What Are Greenhouse Gases

what are green house gases

Explained: What Are Greenhouse Gases?

A greenhouse gas is any gas that is capable of absorbing infrared radiation from the sun and re-radiating it back to earth’s surface. There are several greenhouse gases, but the most important ones are carbon dioxide, methane, and water vapor. Some of the minor ones include nitrous oxides, and fluorinated gases. All these gases can trap energy from the sun.


Greenhouse gases have a severe impact on the energy budget of the Earth system. The concentration of these gases has varied substantially in history. Research suggests that the substantial climate changes that have been noted in the past result from the variations in the concentration of greenhouse gases. For instance, the concentration of greenhouse gases has been significantly high during warmer periods and lower during colder periods.

What is the Greenhouse Effect?

This is a natural process that is responsible for keeping the surface of the Earth warm. When energy from the sun reaches the surface of the Earth, some of it gets reflected into space, and the remainder is absorbed and re-radiated by greenhouse gases. The energy that is absorbed and re-radiated is responsible for maintaining the temperature of the Earth at about 33 degrees Celsius more than it would be in the absence of the greenhouse effect. This is what makes it possible for life on Earth to exist.

Enhanced Greenhouse Effect

The greenhouse effect is a natural process that helps to support life on Earth. However, the problem starts when excessive greenhouse gases are released into the atmosphere. When there are excessive greenhouse gases in circulation, too much energy from the sun is absorbed and re-radiated back to the surface. This is why an increase in the concentration of greenhouse gases ends up causing excessive warming of the Earth.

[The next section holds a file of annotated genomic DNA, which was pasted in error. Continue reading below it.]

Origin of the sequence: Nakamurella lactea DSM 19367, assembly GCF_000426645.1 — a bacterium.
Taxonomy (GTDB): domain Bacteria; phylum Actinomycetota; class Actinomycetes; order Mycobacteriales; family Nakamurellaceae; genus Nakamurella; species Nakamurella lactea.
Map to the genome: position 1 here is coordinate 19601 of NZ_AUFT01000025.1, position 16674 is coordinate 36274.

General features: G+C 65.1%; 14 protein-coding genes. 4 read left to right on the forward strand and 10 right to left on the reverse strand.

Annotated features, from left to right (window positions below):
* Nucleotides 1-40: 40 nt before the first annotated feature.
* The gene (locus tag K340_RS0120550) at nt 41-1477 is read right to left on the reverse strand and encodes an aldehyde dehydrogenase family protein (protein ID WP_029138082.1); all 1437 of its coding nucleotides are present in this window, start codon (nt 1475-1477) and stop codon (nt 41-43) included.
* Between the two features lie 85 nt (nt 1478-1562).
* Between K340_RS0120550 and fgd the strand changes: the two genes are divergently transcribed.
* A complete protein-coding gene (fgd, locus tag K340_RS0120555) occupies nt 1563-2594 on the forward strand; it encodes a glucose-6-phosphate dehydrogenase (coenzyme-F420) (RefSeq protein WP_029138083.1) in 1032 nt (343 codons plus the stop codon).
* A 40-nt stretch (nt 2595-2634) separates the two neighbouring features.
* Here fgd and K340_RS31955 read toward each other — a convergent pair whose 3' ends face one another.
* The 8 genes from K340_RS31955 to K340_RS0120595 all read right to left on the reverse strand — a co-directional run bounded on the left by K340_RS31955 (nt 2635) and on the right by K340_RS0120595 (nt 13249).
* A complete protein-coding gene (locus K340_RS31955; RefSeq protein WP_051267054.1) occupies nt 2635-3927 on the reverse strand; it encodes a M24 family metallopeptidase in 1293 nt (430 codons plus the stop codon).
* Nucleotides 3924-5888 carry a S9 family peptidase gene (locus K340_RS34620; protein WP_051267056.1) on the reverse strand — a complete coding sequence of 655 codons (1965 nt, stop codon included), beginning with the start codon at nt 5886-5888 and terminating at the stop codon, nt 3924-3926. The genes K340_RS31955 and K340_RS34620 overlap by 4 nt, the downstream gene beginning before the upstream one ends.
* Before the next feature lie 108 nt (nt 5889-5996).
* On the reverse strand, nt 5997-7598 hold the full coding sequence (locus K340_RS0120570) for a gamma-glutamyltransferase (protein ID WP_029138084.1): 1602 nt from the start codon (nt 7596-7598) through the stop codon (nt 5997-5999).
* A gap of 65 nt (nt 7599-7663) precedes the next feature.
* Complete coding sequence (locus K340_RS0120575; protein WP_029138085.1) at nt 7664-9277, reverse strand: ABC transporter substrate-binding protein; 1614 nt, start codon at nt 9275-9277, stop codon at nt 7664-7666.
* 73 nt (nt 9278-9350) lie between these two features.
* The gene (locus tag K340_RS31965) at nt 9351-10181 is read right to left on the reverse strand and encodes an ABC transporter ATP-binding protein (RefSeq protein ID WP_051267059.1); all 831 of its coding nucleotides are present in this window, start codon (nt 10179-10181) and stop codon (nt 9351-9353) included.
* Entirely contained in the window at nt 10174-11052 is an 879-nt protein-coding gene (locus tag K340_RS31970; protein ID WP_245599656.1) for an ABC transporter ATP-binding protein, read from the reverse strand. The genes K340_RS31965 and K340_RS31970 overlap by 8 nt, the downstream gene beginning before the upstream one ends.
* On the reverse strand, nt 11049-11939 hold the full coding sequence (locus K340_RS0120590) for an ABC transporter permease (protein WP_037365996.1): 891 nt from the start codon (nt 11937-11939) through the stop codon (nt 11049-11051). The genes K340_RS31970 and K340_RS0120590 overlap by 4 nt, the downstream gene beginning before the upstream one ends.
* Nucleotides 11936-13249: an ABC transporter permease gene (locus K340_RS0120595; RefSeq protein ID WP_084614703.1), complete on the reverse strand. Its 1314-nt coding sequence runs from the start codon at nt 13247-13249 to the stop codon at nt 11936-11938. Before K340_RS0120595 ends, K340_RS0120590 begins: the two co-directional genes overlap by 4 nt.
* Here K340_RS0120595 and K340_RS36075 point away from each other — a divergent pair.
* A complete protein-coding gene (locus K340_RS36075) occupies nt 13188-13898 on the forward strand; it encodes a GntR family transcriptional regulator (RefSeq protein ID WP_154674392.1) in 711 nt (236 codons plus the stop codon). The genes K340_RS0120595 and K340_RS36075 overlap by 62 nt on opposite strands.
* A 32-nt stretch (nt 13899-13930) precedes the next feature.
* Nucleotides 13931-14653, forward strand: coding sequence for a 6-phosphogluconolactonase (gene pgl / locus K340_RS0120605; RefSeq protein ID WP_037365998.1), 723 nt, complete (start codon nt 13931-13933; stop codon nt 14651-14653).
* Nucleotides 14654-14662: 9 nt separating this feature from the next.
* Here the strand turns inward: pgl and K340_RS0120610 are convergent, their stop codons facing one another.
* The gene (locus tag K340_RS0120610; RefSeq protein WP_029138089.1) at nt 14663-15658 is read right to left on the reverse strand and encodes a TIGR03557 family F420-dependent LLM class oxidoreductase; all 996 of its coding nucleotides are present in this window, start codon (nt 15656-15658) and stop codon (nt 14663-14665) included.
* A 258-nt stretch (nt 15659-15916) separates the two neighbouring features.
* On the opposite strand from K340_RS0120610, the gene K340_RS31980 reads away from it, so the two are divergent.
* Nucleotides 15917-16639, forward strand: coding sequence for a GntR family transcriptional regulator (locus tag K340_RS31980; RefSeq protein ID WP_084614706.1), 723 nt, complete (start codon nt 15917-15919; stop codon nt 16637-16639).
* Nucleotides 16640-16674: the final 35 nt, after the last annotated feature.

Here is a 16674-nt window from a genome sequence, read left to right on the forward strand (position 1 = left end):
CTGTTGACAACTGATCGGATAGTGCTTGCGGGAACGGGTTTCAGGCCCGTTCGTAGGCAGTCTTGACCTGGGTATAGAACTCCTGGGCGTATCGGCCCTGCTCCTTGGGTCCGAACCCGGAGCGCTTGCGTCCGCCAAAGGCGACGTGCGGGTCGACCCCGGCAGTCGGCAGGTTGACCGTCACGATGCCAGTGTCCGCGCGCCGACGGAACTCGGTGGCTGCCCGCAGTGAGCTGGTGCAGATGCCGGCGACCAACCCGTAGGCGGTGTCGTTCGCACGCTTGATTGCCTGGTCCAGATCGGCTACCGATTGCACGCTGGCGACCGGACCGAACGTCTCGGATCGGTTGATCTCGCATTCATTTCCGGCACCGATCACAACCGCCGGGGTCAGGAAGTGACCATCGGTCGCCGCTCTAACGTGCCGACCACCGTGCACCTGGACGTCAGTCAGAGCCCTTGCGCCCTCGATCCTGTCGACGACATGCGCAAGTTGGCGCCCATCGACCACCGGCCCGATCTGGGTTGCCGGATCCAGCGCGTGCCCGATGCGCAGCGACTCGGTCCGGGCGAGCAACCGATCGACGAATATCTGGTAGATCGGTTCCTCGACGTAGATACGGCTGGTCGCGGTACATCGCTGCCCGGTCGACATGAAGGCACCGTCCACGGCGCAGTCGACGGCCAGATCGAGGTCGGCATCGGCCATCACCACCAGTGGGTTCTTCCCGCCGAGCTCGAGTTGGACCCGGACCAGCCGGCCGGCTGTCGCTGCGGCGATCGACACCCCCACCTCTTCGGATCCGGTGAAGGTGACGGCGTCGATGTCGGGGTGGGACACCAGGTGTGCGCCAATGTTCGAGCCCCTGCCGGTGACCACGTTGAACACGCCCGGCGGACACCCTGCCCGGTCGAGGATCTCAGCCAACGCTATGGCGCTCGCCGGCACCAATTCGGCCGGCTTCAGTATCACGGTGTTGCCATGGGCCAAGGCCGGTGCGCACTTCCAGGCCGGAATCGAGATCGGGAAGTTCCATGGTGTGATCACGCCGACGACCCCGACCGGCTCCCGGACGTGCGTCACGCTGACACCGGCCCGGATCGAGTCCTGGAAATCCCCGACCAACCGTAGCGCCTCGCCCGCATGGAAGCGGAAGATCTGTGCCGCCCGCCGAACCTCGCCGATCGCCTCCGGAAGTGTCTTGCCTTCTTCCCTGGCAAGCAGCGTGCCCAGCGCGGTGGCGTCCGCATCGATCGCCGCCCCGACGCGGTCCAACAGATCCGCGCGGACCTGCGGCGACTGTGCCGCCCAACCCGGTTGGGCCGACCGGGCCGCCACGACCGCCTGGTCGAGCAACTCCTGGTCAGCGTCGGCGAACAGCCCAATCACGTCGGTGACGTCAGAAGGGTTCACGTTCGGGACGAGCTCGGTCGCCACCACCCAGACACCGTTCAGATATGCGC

Where do THE Extra Greenhouse Gases Come From?

Carbon dioxide is one of the main greenhouse gases. Many human activities lead to the production of carbon dioxide and other greenhouse gases. These include the following:


In countries like the United States, transportation is accountable for about 29 percent of greenhouse gas emissions. This is by far the largest source of greenhouse gases. Ships, trucks, planes, and cars burn fossil fuels like gasoline and diesel for energy, and in the process, gases like carbon dioxide are released into the atmosphere.

Electricity Generation

The generation of electricity is responsible for about a quarter of greenhouse gas emissions. This is the second-largest contributor, only coming second to transportation. More than half of the electricity used in the United States comes from the combustion of fossil fuels like coal and natural gas.


When it comes to the emission of greenhouse gases, the industry comes third, contributing about 23 percent of the total emissions. Much like transportation and the generation of electricity, the emission of greenhouse gases from industry results from burning fossil fuels for energy. There is also a good percentage of greenhouse gases emitted from specific chemical reactions required to change raw materials into finished products.

Commercial and Residential

These two are responsible for about 13 percent of greenhouse gas emissions. Homes and businesses burn fossil fuels for heat. They also produce more greenhouse gases through the handling of waste and use of particular products that contain greenhouse gases.


Even agriculture is also a source of greenhouse gases. Agricultural activities are responsible for about a tenth of the total greenhouse gas emissions. These greenhouse gases come from livestock such as cattle, soil tillage, and rice production.

High Global Warming Potential (GWP) Gases

Some industrial gases have abnormal global warming potential. These gases can absorb and re-radiate a lot of heat, which are human-made industrial

  • Hydrofluorocarbons
  • Perfluorocarbons
  • Sulfur hexafluoride
  • Nitrogen trifluoride


The production of these gases causes a lot of heat to be trapped, which increases the Earth’s temperature.


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